A trio of extras from a memorable night at Target Field:
Torii Hunter said his seventh-inning home run Friday was one he’ll remember for awhile. It was the 15th of his season and 346th of his career, but more importantly, it was his 207th as a Twin. That’s the same number that Kirby Puckett hit during his Hall of Fame career in Minnesota. “It’s special. This is a guy, early in my career, he gave me a lot,” the 40-year-old outfielder said. “To tie him, it’s a special memory.”
He’ll also remember that it wasn’t exactly a sure-thing home run. Hunter hit an 0-1 fastball from Branden Pinder, and while he knew he hit it hard, he didn’t think he hit it high. “It was a line drive. I didn’t know if it was going to hit the top of the wall or what,” Hunter said, so he ran full-speed around first base. “I was thankful when it went out.”
Big night for Kurt Suzuki, and that’s a relief for the Twins. The catcher went 1-for-12 on this week’s West Coast trip, and he’s batting .220 in July. But Suzuki singled home Eddie Rosario twice on Friday, the first time this season that he’s had more than one run-producing hit in a game.
“He’s a grinder. To get the first hit up the middle was big,” manager Paul Molitor said. “Little by little, he’s feeling better.”
Suzuki wasn’t the only contributor, of course. The Twins racked up nine extra-base hits, tying their season high, and for the first time ever at Target Field, scored 10 runs against the Yankees. Still, the Twins are only 5-16 in their new ballpark against the Yankees, including 0-2 during the 2010 playoffs.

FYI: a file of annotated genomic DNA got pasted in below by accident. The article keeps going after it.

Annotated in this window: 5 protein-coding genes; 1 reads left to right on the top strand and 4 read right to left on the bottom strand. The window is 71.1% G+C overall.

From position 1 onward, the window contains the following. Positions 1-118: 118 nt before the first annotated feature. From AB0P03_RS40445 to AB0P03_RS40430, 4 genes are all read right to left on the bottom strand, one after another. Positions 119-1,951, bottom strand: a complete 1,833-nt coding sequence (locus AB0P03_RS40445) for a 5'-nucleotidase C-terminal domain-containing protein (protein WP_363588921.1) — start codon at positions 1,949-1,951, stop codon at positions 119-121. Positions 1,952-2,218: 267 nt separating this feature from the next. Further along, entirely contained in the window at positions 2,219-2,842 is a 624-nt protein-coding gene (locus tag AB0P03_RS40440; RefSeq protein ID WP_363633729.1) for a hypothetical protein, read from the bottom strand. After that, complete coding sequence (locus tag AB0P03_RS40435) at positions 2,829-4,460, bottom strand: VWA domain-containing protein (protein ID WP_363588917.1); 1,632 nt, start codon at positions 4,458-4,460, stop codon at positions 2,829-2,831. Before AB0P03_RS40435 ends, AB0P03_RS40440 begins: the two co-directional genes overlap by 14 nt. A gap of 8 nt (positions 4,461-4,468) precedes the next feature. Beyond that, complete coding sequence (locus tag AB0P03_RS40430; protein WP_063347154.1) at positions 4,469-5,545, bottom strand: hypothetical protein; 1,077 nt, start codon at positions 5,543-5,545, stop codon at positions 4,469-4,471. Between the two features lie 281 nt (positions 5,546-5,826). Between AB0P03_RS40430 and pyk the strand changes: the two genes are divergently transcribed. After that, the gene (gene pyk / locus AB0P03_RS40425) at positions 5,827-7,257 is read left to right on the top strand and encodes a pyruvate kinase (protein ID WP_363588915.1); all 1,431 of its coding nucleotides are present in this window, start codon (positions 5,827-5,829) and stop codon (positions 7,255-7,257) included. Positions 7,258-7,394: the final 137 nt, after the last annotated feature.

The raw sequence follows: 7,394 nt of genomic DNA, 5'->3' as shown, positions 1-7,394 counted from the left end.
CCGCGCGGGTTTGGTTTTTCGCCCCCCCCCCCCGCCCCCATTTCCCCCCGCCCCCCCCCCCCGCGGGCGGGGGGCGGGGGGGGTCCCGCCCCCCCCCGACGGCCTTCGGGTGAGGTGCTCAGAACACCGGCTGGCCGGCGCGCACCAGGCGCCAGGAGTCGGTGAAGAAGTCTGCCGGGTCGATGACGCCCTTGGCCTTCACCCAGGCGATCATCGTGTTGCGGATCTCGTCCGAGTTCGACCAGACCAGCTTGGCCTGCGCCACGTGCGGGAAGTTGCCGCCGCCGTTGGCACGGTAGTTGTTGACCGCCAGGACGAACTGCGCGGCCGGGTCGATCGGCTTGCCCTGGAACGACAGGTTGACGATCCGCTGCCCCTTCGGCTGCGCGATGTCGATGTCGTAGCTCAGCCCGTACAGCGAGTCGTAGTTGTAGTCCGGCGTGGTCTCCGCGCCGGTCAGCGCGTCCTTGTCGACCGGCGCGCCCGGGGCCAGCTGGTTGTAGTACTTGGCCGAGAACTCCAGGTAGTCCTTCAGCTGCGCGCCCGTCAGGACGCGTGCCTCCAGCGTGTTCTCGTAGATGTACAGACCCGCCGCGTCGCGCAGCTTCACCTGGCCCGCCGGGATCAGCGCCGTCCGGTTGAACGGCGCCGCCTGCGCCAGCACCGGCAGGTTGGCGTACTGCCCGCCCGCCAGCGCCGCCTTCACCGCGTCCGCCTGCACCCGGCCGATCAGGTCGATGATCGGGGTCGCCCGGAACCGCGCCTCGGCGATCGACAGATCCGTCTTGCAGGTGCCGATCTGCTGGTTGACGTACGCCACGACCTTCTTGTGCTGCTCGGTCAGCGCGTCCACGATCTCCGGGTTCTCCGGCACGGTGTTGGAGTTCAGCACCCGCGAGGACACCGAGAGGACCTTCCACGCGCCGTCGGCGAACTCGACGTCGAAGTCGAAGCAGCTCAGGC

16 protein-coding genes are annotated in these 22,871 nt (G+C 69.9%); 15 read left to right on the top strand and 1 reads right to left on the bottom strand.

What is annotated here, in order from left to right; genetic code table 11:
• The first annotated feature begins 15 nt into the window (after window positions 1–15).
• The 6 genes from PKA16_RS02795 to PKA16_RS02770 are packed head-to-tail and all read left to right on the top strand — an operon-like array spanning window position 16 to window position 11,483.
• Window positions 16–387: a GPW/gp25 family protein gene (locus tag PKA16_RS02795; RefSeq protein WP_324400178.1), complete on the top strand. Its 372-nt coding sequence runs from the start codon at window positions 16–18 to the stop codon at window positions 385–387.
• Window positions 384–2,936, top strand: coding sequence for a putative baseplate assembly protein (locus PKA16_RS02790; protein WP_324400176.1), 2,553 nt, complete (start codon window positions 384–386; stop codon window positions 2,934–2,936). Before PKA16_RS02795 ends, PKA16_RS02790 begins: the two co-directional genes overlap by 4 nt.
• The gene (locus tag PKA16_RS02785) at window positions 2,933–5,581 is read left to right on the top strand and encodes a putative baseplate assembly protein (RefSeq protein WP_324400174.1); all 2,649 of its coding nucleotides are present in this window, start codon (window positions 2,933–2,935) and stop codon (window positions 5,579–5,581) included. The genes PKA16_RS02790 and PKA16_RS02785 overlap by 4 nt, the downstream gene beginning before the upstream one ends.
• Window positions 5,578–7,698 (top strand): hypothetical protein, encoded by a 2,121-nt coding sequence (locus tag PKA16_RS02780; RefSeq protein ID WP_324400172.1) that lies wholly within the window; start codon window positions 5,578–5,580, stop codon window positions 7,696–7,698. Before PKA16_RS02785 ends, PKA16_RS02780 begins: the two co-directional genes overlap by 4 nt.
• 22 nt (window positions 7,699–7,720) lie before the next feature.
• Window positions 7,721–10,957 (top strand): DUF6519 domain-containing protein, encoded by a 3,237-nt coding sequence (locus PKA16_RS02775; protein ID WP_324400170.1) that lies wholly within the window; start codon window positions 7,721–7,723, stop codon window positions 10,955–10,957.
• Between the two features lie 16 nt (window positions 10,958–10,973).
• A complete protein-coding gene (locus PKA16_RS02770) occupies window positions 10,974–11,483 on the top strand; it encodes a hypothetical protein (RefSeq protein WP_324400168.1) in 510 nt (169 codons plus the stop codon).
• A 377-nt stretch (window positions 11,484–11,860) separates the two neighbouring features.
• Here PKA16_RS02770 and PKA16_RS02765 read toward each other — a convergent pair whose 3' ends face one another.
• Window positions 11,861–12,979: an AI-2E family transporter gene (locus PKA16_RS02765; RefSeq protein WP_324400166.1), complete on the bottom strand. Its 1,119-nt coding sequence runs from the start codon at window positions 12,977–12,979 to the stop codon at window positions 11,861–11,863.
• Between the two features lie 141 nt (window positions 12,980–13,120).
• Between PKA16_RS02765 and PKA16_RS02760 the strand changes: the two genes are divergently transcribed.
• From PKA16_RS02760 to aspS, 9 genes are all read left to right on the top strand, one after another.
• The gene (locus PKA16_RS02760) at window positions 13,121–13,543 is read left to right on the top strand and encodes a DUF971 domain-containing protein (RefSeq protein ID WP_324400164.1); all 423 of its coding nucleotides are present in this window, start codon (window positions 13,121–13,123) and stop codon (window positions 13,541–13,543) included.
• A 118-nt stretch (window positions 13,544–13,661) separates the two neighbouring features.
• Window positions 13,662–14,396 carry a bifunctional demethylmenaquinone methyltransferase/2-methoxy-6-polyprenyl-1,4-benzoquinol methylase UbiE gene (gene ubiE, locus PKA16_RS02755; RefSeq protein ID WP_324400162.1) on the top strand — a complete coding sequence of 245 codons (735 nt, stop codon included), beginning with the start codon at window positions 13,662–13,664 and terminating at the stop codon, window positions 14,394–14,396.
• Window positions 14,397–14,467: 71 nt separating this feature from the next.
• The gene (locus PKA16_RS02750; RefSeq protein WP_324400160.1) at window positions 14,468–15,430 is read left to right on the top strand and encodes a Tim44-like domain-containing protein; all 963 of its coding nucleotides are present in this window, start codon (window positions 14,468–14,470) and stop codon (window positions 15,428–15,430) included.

How does a guy lead the major leagues in hits allowed, yet load the bases only twice in his first 20 starts? Hard to figure, but Phil Hughes, who has given up an MLB-leading 148 hits this year (though only 12 walks), somehow managed it.
By comparison, Mike Pelfrey has pitched with the bases loaded 16 times this season, and Kyle Gibson 15. Even Ervin Santana, who joined the team three weeks ago, has faced three bases-loaded jams.
Hughes, though, had only one this season before Friday’s seventh inning, when he struck out the first two batters, Brian McCann and Carlos Beltran, on changeups, then gave up back-to-back-to-back singles to Chase Headley, Didi Gregorius and Stephen Drew. It looked like Molitor was going to pull him — Brian Duensing was warmed up and ready — but Molitor stuck with him, mostly because Hughes had been cruising and owned a 5-0 lead at the time.
“It was nice to be able to finish that inning,” Hughes said, and he did it with one pitch: Jacoby Ellsbury flied out to left on the first pitch Hughes threw.
Since we’re on the topic, what happened the first time Hughes loaded the bases, back on May 4 against Oakland?
“It was a grand slam, right?” Hughes said. Yep, Stephen Vogt hit it. “Cool.”